The Agriculture Committee approved the first batch of proposals to improve EU farm policy so that it better meets farmers’ and consumers’ expectations.
The first vote on CAP reform focussed on the new EU rules for common market organisation (CMO) in agricultural products after 2020. The Agriculture Committee’s amendments to the so-called CMO regulation were approved on Monday by 29 votes in favour to seven against, with one abstention.
Extending supply management and volume reduction scheme to all sectors
The current scheme, which grants aid to dairy farmers who voluntarily produce less in times of severe market imbalances in an effort to stabilise prices, should be extended to all sectors, MEPs believe. If the situation does not improve, the Commission should be tasked with imposing a levy on all producers who increase their deliveries, says the adopted text.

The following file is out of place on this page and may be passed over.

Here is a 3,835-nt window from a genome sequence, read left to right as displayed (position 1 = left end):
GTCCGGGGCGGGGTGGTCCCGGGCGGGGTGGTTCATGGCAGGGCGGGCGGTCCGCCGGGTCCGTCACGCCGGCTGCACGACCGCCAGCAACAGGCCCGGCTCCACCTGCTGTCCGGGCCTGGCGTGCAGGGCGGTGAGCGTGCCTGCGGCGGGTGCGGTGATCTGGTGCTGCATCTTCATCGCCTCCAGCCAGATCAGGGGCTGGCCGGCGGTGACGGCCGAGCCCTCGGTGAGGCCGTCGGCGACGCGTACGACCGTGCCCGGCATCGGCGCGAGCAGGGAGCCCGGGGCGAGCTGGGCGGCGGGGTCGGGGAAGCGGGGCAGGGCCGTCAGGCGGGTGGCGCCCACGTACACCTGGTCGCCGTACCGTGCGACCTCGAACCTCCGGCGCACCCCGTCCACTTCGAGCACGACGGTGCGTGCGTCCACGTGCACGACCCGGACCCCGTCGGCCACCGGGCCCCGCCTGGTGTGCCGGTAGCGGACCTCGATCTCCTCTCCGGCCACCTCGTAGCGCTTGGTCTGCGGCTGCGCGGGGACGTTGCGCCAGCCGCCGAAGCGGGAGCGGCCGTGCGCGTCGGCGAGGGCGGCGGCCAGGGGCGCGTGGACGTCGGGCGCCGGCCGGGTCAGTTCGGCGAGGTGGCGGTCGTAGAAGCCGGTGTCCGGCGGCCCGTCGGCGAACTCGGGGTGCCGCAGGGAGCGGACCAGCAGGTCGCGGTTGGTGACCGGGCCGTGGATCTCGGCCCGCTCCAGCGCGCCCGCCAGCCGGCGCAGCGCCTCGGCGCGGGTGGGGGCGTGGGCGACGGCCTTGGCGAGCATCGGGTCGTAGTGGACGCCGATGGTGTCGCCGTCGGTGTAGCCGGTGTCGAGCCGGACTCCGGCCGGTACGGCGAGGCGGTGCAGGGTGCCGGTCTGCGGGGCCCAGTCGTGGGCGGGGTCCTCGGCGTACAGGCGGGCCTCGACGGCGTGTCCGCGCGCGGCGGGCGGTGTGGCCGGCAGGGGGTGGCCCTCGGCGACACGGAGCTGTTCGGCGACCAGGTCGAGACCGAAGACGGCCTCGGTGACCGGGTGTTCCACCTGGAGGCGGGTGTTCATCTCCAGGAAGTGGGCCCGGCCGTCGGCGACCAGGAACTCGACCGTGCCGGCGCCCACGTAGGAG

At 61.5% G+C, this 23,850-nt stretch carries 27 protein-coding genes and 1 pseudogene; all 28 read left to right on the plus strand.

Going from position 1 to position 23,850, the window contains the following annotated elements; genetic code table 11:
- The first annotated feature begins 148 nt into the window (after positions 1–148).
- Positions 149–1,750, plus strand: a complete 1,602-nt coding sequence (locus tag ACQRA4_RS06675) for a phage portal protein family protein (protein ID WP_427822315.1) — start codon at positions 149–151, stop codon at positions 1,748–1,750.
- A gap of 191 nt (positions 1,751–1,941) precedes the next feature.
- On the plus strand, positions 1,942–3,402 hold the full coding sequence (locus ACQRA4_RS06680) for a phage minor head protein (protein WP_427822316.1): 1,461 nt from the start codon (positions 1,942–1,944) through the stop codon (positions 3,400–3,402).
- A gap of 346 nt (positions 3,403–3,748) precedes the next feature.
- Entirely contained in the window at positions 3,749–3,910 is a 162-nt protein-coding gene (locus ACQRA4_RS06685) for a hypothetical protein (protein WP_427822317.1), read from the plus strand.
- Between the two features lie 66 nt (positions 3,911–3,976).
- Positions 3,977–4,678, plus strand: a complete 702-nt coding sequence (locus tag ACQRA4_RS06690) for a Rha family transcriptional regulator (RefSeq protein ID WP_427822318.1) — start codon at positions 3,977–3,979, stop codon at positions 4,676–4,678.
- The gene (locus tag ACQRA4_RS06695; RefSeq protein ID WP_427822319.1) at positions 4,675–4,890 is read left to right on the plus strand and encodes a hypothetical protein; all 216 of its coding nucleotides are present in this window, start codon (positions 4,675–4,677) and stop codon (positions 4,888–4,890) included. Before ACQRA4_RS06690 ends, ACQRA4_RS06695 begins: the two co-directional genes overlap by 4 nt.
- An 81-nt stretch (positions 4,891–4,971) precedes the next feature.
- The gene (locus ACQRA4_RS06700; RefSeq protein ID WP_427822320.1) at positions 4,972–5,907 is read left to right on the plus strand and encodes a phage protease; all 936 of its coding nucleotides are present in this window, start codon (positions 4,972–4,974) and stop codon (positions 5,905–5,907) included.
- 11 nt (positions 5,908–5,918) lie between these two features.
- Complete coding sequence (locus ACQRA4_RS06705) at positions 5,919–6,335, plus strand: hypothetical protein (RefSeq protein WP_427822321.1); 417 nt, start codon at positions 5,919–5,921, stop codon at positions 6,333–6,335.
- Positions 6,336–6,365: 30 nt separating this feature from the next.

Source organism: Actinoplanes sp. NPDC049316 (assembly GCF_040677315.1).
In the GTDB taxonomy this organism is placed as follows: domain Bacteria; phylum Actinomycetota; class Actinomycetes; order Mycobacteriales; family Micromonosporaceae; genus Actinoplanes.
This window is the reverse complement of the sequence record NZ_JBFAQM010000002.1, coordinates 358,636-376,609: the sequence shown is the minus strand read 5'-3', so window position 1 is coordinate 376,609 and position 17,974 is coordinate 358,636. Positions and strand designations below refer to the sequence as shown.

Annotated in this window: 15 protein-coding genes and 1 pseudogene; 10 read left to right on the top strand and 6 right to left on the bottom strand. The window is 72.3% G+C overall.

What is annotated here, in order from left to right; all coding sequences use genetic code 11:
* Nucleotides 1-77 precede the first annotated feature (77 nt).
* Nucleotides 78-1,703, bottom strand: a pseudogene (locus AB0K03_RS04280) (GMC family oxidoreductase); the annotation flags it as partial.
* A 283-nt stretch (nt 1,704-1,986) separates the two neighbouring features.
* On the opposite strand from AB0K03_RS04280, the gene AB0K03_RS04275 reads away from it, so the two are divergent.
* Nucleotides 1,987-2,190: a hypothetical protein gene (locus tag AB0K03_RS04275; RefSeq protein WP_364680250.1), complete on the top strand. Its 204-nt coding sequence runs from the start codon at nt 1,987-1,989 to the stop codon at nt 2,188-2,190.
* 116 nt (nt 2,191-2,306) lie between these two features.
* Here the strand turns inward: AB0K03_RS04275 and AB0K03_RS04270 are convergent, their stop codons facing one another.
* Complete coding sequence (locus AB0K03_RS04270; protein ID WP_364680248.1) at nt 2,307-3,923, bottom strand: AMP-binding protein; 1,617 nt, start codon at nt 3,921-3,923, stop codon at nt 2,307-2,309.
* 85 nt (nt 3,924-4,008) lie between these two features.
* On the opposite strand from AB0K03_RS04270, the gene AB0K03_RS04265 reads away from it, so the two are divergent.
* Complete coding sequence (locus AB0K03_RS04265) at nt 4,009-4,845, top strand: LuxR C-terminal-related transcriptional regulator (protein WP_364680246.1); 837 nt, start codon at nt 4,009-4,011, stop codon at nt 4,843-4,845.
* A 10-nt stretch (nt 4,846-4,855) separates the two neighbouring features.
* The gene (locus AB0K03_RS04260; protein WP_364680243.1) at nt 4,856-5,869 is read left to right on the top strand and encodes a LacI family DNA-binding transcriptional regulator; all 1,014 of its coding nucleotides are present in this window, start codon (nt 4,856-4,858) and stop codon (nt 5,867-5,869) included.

MEPs also want to extend current rules, which allow time-limited regulation of supply of geographically protected cheeses, hams and wines, to all other products that benefit from protected geographical indication (PGI) or protected designation of origin (PDO).
More transparency, better crisis management, wider safety net
To improve market transparency and be thus better prepared for potential market turbulence, MEPs suggest setting up a single EU observatory for agricultural markets, that would focus on a wide range of sectors, including cereals, sugar, olive oil, fruits and vegetables, wine, milk and meat. The observatory should collect statistical data on production, supply, prices, profits, imports and exports, and issue early market disturbance warnings, they say.
MEPs also want to widen the market safety net by allowing public intervention (a market management tool used when prices drop beyond a certain level) for new products, such as white sugar, sheep meat, pig meat and chicken.
Monday April 1, 2019/ EP/ European Union.